The use of personal data for political purposes is the subject of ongoing investigation in the United States, the United Kingdom and the European Union. There is also concern in Ireland that social media networks and micro-targeting processes are being utilised for similar reasons. Some social media companies have introduced new product features to enhance transparency, but doubts have been expressed as to the likely effectiveness of this kind of self-regulation. Whether data subjects can be expected to understand the implications and risks of data trading, and so freely consent to this (as envisaged under the impending General Data Protection Regulation), is also uncertain.
About the Speakers:
James Lawless is Fianna Fail TD for Kildare North, and the party’s Spokesperson on Science, Technology, Research and Development. Before becoming a TD, James worked in IT and financial services, with a particular focus on compliance and regulation including data protection, corporate governance and conduct of business. He hold a BA and MA in Maths and Finance from Trinity College Dublin, and more recently studied law at Kings Inns (B.L.) where he trained as a barrister.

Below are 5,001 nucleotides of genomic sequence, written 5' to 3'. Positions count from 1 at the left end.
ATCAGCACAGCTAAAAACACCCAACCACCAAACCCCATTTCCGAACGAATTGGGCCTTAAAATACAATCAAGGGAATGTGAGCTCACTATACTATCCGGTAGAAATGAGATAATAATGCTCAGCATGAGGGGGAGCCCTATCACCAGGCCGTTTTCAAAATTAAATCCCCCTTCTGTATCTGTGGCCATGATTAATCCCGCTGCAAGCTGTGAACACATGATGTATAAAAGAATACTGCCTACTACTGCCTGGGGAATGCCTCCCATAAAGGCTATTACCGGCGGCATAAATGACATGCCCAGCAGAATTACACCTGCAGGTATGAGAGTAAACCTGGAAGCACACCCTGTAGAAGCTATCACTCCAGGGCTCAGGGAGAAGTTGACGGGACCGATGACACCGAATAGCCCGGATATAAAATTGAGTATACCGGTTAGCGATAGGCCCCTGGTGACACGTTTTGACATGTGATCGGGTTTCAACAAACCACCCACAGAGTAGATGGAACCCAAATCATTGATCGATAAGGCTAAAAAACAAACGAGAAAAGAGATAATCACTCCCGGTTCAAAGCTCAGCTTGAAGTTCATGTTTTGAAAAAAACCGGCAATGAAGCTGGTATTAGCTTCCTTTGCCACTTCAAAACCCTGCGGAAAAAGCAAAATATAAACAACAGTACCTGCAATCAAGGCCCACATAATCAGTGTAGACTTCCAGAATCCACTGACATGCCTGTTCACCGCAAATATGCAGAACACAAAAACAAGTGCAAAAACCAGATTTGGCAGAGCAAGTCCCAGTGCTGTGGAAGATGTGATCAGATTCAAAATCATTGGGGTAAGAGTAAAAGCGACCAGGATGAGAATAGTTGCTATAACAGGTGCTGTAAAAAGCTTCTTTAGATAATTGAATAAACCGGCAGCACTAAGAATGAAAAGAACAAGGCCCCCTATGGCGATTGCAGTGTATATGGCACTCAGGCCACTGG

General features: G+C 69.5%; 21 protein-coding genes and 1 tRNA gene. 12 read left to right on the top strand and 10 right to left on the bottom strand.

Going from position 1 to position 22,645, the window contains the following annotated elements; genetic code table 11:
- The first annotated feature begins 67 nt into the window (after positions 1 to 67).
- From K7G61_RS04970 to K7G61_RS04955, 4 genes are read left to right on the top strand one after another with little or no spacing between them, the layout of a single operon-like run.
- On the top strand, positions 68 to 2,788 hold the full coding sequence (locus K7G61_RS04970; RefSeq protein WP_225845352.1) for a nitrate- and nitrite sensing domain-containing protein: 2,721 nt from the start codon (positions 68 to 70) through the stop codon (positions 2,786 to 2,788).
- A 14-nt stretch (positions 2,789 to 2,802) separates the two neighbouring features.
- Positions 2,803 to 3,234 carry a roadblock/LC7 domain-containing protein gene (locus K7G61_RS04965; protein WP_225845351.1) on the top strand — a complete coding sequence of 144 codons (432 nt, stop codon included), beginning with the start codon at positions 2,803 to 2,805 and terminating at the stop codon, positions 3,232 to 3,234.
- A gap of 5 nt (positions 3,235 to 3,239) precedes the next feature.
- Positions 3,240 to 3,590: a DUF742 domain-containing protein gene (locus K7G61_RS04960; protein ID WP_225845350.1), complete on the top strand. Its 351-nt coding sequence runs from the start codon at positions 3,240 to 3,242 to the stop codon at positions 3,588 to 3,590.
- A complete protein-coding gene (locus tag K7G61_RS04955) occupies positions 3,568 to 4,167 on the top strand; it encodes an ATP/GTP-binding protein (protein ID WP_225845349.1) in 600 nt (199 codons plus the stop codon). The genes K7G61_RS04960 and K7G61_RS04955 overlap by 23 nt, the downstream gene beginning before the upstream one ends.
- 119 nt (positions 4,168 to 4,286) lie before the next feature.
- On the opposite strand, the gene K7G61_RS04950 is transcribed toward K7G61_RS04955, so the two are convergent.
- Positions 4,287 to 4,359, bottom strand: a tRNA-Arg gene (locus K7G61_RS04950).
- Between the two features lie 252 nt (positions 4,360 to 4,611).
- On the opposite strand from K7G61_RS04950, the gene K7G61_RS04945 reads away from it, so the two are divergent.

Fred Logue is Principal with FP Logue Solicitors, a law firm based in Dublin, specialising in technology, intellectual property, data protection and information law. Fred advises on Freedom of Information requests, access to environmental information, data protection and privacy. He holds a BSc and a Diploma in Arbitration Law from University College Dublin, and a PhD from Trinity College Dublin. He is also a Chartered Physicist.
Professor O’Sullivan is based at University College Cork and is also an Adjunct Professor at Monash University in Australia. He is a founding director of the SFI-funded Insight Centre for Data Analytics and a founding principal investigator in the Confirm Centre for Smart Manufacturing. Professor O’Sullivan is a Member of the Royal Irish Academy and is a Fellow and the Deputy President of the European Artificial Intelligence Association. He was both SFI Researcher of the Year and UCC Researcher of the Year.